Around the world, governments are looking to cloud computing to help them meet their goals. On February 12, I published a blog post within which I highlighted that, in recent years, more than 50 governments have published strategies or initiatives that focus on cloud computing. As I described, their approaches to cloud adoption vary. However, certain government perspectives consistently emerge.
For instance, many governments devote considerable space to articulating the benefits of cloud computing. They capture how using cloud services can help them achieve far greater computing power and scalable, on-demand services, enabling them to address key public priorities with increased agility. In addition, they recognize how cloud computing might dramatically reduce their operating costs and enable them to shift employee resources toward innovating and better serving their communities. However, few governments devote much space to exploring how cloud computing might help improve their security or better ensure the availability or resilience of their data or services.
Instead, cloud security is often framed in government strategies and initiatives as a challenge. Likewise, in its 2014 paper entitled Cloud Computing: The Concept, Impacts and the Role of Government Policy, the Organization for Economic Co-operation and Development (OECD) characterized security and risk management in the cloud as a challenge. However, the OECD paper also acknowledged “the potential for cloud computing to diminish vulnerabilities—an aspect that is sometimes neglected.” Indeed, the OECD paper listed numerous security benefits of cloud computing, especially when the resources of large cloud services providers (CSPs) are utilized. Relative to governments, OECD wrote that large CSPs may provide physical access control more cheaply, improve computing resources dedicated to security more easily, and install critical updates more habitually.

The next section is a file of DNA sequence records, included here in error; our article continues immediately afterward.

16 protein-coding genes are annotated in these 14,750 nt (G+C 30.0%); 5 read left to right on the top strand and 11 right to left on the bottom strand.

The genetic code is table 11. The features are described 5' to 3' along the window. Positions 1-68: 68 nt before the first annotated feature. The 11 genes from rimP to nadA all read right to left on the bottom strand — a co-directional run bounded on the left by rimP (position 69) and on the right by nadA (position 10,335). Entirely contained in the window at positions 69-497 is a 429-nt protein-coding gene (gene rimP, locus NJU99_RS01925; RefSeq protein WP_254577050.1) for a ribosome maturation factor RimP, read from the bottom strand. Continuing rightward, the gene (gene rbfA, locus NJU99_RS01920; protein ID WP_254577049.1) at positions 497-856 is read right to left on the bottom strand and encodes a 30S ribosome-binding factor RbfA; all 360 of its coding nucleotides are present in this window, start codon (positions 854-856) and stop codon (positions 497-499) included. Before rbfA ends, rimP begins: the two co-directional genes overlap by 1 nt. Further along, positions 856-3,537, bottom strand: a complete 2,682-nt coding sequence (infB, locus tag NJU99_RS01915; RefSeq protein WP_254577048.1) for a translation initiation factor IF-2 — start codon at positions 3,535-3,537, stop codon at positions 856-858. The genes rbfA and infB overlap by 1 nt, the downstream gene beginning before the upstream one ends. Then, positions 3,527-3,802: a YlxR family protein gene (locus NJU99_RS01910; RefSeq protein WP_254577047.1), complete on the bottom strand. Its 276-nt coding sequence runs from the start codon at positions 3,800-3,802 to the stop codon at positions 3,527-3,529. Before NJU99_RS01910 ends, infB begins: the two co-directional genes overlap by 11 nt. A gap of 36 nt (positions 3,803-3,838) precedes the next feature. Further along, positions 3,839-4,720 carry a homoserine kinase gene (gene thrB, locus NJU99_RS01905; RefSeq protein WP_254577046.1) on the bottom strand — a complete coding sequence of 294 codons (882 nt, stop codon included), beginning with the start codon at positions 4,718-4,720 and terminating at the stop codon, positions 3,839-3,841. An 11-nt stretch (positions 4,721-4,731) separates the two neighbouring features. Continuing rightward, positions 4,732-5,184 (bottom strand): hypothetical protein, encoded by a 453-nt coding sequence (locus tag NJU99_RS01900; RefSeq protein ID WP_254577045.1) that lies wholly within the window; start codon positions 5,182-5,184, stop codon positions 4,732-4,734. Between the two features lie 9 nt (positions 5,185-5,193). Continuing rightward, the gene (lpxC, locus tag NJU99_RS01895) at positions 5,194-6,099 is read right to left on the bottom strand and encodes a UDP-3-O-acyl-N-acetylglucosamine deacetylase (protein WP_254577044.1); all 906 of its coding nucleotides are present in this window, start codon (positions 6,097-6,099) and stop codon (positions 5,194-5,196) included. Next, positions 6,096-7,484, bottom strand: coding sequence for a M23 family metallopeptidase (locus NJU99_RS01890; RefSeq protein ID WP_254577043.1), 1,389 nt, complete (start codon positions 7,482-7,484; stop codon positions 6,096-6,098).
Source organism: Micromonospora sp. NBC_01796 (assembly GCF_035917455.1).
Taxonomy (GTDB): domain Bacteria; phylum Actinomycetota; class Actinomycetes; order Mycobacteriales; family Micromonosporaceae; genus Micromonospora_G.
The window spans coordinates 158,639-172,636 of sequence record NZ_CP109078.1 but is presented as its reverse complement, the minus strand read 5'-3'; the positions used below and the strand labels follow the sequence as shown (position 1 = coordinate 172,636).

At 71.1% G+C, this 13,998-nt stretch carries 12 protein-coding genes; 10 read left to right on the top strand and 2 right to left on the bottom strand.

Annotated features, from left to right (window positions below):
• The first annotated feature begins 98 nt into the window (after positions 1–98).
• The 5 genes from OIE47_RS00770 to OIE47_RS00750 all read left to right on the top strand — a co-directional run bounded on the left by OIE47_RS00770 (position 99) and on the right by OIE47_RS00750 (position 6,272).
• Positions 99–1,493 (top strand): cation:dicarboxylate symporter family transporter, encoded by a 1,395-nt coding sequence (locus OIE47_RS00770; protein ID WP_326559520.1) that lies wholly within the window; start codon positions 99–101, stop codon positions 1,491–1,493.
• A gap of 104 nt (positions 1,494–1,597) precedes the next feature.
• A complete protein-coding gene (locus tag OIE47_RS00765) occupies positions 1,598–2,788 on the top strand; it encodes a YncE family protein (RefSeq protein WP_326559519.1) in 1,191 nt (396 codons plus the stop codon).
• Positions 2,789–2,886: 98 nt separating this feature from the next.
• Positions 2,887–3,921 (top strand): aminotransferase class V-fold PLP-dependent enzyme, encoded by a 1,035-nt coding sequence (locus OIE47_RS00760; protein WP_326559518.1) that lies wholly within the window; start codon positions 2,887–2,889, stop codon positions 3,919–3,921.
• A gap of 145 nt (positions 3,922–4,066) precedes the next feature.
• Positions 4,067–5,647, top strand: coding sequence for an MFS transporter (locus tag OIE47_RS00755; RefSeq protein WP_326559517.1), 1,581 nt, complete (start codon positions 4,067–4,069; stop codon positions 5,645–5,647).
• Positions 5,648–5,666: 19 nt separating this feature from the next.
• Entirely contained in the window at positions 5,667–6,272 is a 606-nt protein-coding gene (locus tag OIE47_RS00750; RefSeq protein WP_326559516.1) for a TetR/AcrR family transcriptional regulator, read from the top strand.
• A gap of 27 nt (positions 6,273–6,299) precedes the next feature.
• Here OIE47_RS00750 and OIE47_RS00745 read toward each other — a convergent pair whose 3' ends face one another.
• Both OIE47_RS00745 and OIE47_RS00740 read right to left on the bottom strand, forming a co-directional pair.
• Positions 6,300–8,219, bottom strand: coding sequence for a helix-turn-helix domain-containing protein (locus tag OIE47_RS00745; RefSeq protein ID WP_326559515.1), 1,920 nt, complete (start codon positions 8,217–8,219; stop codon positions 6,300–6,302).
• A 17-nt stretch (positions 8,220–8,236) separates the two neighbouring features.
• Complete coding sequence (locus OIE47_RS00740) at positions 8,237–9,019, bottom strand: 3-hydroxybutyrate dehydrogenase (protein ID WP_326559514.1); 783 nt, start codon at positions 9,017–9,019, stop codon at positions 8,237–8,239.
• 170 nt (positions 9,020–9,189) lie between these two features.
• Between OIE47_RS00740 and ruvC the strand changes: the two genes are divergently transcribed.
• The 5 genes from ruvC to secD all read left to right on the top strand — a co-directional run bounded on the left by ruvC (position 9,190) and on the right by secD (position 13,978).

The potential security and resiliency benefits of cloud may sometimes be neglected or overlooked not only because moving IT resources off premises creates real challenges but also because of the anxiety that accompanies any major change. Still, a few governments have recently started to acknowledge the potential security and resiliency benefits of utilizing cloud services. For instance, in late 2014, Estonia conduced a successful research project with Microsoft, testing the resiliency benefits of moving two government services to the public cloud. Indeed, in Comparison of Availability Between Local and Cloud Storage, a 2015 study, the Leviathan Security Group explained that large CSPs can better ensure high availability during emergencies than on-premises IT because of geographic replication. In addition, in February 2015, in the wake of several Bolivian government websites being hacked, Bolivian lawmakers announced that they are developing a “sovereign cloud” to strengthen the nation’s cybersecurity.
As they evaluate all of the ways in which cloud computing can help them achieve their goals, Microsoft encourages governments to consider the security and resiliency benefits that may be applicable to certain government data sets or services. In the coming months, this blog series will continue to evaluate what we’ve learned from working with governments on cloud security. It will also examine how cloud strategies might help governments to mitigate cloud security and compliance risks, enabling them to realize cloud benefits, including security and resilience as well as lower costs and increased agility.